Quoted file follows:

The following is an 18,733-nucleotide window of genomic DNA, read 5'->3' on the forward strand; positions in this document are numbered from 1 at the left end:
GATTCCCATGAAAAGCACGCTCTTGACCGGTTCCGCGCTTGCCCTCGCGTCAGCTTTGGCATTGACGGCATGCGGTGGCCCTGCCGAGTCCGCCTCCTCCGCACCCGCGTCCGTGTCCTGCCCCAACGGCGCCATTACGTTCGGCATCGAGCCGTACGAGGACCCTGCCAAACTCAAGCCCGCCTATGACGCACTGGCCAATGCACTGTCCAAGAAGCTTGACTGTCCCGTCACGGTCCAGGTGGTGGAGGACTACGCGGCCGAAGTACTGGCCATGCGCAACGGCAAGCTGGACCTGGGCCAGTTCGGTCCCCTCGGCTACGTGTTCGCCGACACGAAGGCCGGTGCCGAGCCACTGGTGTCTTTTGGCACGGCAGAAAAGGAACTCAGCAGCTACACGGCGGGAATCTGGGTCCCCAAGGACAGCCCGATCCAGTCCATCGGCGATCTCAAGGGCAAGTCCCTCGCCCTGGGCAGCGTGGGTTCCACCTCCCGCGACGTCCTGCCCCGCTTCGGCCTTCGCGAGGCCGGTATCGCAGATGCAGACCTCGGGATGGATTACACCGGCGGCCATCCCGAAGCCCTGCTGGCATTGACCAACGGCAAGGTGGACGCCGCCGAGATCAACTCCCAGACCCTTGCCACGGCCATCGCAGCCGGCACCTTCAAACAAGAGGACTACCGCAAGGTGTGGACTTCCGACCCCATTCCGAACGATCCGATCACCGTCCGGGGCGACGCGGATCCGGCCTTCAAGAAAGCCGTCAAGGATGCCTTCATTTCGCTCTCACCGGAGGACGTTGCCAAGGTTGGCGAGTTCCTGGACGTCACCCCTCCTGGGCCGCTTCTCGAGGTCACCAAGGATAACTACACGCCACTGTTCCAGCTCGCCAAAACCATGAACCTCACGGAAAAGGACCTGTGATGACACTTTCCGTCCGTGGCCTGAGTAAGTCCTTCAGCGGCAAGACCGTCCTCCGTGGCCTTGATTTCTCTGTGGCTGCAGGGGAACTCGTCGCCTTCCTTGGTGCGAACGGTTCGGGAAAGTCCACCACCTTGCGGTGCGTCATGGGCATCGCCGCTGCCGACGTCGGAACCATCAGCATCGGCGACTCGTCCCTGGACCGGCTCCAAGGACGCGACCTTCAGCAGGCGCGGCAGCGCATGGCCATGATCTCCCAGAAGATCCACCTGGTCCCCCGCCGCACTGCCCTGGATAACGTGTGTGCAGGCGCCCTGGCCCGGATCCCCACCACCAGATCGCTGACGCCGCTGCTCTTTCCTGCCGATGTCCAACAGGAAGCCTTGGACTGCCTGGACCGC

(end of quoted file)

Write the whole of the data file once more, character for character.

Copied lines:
The following is an 18,733-nucleotide window of genomic DNA, read 5'->3' on the forward strand; positions in this document are numbered from 1 at the left end:
GATTCCCATGAAAAGCACGCTCTTGACCGGTTCCGCGCTTGCCCTCGCGTCAGCTTTGGCATTGACGGCATGCGGTGGCCCTGCCGAGTCCGCCTCCTCCGCACCCGCGTCCGTGTCCTGCCCCAACGGCGCCATTACGTTCGGCATCGAGCCGTACGAGGACCCTGCCAAACTCAAGCCCGCCTATGACGCACTGGCCAATGCACTGTCCAAGAAGCTTGACTGTCCCGTCACGGTCCAGGTGGTGGAGGACTACGCGGCCGAAGTACTGGCCATGCGCAACGGCAAGCTGGACCTGGGCCAGTTCGGTCCCCTCGGCTACGTGTTCGCCGACACGAAGGCCGGTGCCGAGCCACTGGTGTCTTTTGGCACGGCAGAAAAGGAACTCAGCAGCTACACGGCGGGAATCTGGGTCCCCAAGGACAGCCCGATCCAGTCCATCGGCGATCTCAAGGGCAAGTCCCTCGCCCTGGGCAGCGTGGGTTCCACCTCCCGCGACGTCCTGCCCCGCTTCGGCCTTCGCGAGGCCGGTATCGCAGATGCAGACCTCGGGATGGATTACACCGGCGGCCATCCCGAAGCCCTGCTGGCATTGACCAACGGCAAGGTGGACGCCGCCGAGATCAACTCCCAGACCCTTGCCACGGCCATCGCAGCCGGCACCTTCAAACAAGAGGACTACCGCAAGGTGTGGACTTCCGACCCCATTCCGAACGATCCGATCACCGTCCGGGGCGACGCGGATCCGGCCTTCAAGAAAGCCGTCAAGGATGCCTTCATTTCGCTCTCACCGGAGGACGTTGCCAAGGTTGGCGAGTTCCTGGACGTCACCCCTCCTGGGCCGCTTCTCGAGGTCACCAAGGATAACTACACGCCACTGTTCCAGCTCGCCAAAACCATGAACCTCACGGAAAAGGACCTGTGATGACACTTTCCGTCCGTGGCCTGAGTAAGTCCTTCAGCGGCAAGACCGTCCTCCGTGGCCTTGATTTCTCTGTGGCTGCAGGGGAACTCGTCGCCTTCCTTGGTGCGAACGGTTCGGGAAAGTCCACCACCTTGCGGTGCGTCATGGGCATCGCCGCTGCCGACGTCGGAACCATCAGCATCGGCGACTCGTCCCTGGACCGGCTCCAAGGACGCGACCTTCAGCAGGCGCGGCAGCGCATGGCCATGATCTCCCAGAAGATCCACCTGGTCCCCCGCCGCACTGCCCTGGATAACGTGTGTGCAGGCGCCCTGGCCCGGATCCCCACCACCAGATCGCTGACGCCGCTGCTCTTTCCTGCCGATGTCCAACAGGAAGCCTTGGACTGCCTGGACCGC